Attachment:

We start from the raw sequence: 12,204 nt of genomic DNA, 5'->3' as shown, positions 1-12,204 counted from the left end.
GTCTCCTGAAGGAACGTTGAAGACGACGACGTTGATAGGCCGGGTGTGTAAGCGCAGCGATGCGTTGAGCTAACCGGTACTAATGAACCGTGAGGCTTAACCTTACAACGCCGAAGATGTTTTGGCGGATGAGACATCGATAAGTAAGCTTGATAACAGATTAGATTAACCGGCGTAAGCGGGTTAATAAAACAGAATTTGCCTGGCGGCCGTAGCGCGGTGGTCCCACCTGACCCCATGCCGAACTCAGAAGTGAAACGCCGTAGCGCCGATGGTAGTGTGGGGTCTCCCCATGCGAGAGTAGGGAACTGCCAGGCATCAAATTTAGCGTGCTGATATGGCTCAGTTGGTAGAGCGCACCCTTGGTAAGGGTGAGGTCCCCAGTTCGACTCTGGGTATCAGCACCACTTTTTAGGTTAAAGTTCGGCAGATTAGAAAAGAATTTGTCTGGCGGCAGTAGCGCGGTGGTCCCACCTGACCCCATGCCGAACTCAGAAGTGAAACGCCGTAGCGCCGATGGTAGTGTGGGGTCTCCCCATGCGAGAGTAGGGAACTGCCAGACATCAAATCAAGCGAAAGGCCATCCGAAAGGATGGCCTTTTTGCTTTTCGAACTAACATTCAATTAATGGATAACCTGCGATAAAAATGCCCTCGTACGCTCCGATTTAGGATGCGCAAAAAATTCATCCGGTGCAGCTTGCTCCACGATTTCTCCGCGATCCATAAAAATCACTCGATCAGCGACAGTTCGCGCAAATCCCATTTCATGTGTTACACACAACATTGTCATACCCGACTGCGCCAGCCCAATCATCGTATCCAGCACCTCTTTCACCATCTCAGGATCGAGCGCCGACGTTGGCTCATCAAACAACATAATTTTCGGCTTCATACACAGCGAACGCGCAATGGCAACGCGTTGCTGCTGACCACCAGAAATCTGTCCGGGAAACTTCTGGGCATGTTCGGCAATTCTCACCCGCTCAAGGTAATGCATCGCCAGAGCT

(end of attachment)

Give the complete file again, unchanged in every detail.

We start from the raw sequence: 12,204 nt of genomic DNA, 5'->3' as shown, positions 1-12,204 counted from the left end.
GTCTCCTGAAGGAACGTTGAAGACGACGACGTTGATAGGCCGGGTGTGTAAGCGCAGCGATGCGTTGAGCTAACCGGTACTAATGAACCGTGAGGCTTAACCTTACAACGCCGAAGATGTTTTGGCGGATGAGACATCGATAAGTAAGCTTGATAACAGATTAGATTAACCGGCGTAAGCGGGTTAATAAAACAGAATTTGCCTGGCGGCCGTAGCGCGGTGGTCCCACCTGACCCCATGCCGAACTCAGAAGTGAAACGCCGTAGCGCCGATGGTAGTGTGGGGTCTCCCCATGCGAGAGTAGGGAACTGCCAGGCATCAAATTTAGCGTGCTGATATGGCTCAGTTGGTAGAGCGCACCCTTGGTAAGGGTGAGGTCCCCAGTTCGACTCTGGGTATCAGCACCACTTTTTAGGTTAAAGTTCGGCAGATTAGAAAAGAATTTGTCTGGCGGCAGTAGCGCGGTGGTCCCACCTGACCCCATGCCGAACTCAGAAGTGAAACGCCGTAGCGCCGATGGTAGTGTGGGGTCTCCCCATGCGAGAGTAGGGAACTGCCAGACATCAAATCAAGCGAAAGGCCATCCGAAAGGATGGCCTTTTTGCTTTTCGAACTAACATTCAATTAATGGATAACCTGCGATAAAAATGCCCTCGTACGCTCCGATTTAGGATGCGCAAAAAATTCATCCGGTGCAGCTTGCTCCACGATTTCTCCGCGATCCATAAAAATCACTCGATCAGCGACAGTTCGCGCAAATCCCATTTCATGTGTTACACACAACATTGTCATACCCGACTGCGCCAGCCCAATCATCGTATCCAGCACCTCTTTCACCATCTCAGGATCGAGCGCCGACGTTGGCTCATCAAACAACATAATTTTCGGCTTCATACACAGCGAACGCGCAATGGCAACGCGTTGCTGCTGACCACCAGAAATCTGTCCGGGAAACTTCTGGGCATGTTCGGCAATTCTCACCCGCTCAAGGTAATGCATCGCCAGAGCT